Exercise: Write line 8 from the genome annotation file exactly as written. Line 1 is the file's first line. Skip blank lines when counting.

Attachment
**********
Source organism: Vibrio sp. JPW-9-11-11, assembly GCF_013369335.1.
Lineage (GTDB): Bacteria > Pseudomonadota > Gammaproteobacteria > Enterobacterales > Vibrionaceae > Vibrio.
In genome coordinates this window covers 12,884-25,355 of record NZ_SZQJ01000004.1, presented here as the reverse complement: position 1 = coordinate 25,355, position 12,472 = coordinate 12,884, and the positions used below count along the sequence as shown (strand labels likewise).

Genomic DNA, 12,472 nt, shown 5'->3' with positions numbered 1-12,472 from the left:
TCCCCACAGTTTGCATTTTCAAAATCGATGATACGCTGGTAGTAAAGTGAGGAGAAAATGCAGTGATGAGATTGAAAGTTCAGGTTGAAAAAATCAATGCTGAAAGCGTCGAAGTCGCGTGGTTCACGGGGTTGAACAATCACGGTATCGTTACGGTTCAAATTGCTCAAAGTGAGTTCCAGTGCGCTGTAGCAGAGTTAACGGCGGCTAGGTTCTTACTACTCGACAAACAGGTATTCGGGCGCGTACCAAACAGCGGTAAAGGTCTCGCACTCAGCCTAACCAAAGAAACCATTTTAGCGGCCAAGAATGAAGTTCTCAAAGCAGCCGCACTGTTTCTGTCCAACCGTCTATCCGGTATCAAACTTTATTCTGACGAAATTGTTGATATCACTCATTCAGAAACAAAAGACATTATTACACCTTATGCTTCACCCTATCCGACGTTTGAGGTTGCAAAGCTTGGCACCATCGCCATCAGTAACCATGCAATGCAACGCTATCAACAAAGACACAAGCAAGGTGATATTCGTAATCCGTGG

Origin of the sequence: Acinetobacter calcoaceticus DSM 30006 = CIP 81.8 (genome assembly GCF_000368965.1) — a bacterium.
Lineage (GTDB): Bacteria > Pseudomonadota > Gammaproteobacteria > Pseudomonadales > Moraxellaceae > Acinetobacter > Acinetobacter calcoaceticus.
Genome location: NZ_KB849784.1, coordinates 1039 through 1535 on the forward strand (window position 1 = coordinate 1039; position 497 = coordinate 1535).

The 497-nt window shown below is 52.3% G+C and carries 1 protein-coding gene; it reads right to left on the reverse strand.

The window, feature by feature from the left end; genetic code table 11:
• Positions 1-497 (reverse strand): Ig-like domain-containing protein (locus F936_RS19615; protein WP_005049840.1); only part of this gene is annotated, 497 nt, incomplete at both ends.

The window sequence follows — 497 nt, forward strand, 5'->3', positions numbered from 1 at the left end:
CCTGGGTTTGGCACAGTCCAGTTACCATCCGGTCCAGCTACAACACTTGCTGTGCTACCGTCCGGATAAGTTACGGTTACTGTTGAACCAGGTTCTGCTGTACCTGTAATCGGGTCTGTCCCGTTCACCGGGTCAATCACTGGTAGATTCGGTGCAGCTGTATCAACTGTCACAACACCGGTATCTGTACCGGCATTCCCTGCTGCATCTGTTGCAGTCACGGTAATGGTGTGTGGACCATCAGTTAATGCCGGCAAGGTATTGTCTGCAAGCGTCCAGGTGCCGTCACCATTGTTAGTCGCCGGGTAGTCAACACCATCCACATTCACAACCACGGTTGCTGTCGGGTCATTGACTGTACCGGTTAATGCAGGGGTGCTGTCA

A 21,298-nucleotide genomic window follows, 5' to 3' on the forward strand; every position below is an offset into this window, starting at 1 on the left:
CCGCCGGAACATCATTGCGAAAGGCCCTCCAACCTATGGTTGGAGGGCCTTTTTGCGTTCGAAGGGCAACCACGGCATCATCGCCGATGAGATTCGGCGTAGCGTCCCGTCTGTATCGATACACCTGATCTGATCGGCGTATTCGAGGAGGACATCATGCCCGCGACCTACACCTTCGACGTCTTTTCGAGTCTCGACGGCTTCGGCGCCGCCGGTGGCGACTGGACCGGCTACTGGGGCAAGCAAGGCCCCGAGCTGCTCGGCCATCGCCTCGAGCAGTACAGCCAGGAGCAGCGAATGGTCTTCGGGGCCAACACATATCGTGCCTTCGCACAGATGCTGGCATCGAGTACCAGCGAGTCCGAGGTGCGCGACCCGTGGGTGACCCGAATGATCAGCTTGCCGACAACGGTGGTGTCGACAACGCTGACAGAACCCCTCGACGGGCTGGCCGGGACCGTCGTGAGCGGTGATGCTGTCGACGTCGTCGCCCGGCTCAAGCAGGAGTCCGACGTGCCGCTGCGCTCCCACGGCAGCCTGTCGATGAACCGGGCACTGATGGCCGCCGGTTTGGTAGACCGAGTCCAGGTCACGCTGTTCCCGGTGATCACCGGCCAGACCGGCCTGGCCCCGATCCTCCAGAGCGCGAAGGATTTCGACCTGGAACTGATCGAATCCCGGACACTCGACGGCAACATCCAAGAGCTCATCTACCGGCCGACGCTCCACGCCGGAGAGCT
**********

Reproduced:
Genome location: NZ_KB849784.1, coordinates 1039 through 1535 on the forward strand (window position 1 = coordinate 1039; position 497 = coordinate 1535).